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Volunteer Resources, in partnership with Therapeutic Paws of Canada, have added two new special volunteers to their roster. Bodhi and Teddy recently began visiting patients in the Inpatient Psychiatry Unit at Toronto General Hospital and 5A and 5B at Toronto Western Hospital.
"The response from patients has been amazing," says Ivetka Vasil, Volunteer Resources Manager, TGH & TWH. "The dogs' visits have improved patients' experiences and recovery in surprising ways."
Pet therapy is not new to Inpatient Psychiatry at Toronto General; the unit had the services of Chestnut, a lovely golden retriever, from April 2006 to May 2008. After a one-year hiatus, Therapeutic Paws is back at UHN and promises to expand the number of pet therapy dogs. In the next couple of months, both hospitals will be getting their second pet therapy dogs.
Meet BodhiBodhi is short for "bodhisattva," meaning an enlightened being. Like most bulldogs, he is tenacious and stubborn, but age and bad knees due to a previous injury have slowed him down a bit. Bodhi's innate compassionate nature for all people and four-legged creatures alike sets him apart from the pack. According to owner Kyra Crilly, his favourite activity is "stoop sitting" – he loves to sit on a stoop in a crowded area and people watch. When he's not out and about, he's cuddling up with his cat, Miko, for a 26-hour nap. He also loves babies and children and enjoys being inspected, prodded and hugged by tiny hands.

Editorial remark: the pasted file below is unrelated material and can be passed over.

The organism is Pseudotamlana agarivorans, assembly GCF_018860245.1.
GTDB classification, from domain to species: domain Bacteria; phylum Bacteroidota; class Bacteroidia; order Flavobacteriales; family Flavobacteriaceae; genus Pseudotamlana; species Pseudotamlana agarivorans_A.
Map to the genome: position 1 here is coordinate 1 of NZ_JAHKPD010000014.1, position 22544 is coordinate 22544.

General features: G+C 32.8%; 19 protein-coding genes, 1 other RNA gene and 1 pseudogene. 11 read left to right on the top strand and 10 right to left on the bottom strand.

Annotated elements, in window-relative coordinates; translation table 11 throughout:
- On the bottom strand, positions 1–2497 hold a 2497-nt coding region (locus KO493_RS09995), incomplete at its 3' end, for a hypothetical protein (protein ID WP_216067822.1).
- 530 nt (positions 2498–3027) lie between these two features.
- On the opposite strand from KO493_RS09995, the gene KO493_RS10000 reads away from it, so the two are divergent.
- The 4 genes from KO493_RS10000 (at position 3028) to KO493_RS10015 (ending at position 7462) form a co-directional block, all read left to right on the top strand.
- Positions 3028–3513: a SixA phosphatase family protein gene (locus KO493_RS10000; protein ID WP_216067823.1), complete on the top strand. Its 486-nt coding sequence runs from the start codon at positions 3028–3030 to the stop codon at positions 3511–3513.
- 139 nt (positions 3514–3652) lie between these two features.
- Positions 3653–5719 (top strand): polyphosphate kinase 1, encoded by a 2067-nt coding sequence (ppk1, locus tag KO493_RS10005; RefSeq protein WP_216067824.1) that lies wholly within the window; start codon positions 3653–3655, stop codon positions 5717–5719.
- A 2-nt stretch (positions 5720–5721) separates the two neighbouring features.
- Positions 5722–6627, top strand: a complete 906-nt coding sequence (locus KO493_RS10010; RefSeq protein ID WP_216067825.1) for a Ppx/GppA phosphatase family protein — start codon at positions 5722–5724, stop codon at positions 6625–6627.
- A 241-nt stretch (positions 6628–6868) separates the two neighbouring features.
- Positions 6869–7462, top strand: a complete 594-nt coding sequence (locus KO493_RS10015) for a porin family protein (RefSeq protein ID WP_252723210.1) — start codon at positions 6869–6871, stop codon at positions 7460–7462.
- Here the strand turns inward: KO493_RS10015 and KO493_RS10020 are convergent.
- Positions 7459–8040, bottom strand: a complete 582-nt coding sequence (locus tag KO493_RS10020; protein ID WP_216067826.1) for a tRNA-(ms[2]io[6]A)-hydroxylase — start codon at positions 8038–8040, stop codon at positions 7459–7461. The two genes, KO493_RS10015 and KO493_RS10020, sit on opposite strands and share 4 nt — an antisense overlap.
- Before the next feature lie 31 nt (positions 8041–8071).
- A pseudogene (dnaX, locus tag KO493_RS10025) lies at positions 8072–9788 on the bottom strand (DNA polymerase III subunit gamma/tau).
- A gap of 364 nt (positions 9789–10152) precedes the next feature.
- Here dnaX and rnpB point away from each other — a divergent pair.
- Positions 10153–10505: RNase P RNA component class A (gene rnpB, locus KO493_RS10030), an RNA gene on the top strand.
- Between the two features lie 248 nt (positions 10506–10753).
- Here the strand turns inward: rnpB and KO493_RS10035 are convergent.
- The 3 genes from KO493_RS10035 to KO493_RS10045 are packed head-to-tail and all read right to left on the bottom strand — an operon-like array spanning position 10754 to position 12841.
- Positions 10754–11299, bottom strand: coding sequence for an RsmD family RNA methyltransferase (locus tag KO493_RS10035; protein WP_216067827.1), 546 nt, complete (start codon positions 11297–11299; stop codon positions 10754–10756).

Meet TeddyTeddy is a six-year old goldendoodle, which means he is a cross between golden retriever and a standard poodle with wonderful qualities of both breeds. Goldendoodles were developed as a crossbreed in Australia so that people who were allergic to traditional assistance breeds (retrievers, labs ) would be able to have a hypo-allergenic partner.
Teddy has the intelligence and height of the standard poodle and also possesses the sweet disposition and gentleness of the golden retriever. He loves people and other dogs – both small and large – and enjoys being petted, running after balls, chasing squirrels and snoozing. He spends his weekdays with other dogs while his human is at work.
Editor's note: PMH began working with Therapeutic Paws in 2007, when owner Mary-Lea brought her Weimaraner, Koko, in for weekly visits to 16P (the palliative care unit). Working closely with Infection Control, PMH was one of the first cancer care centres to successfully offer this program to oncology patients.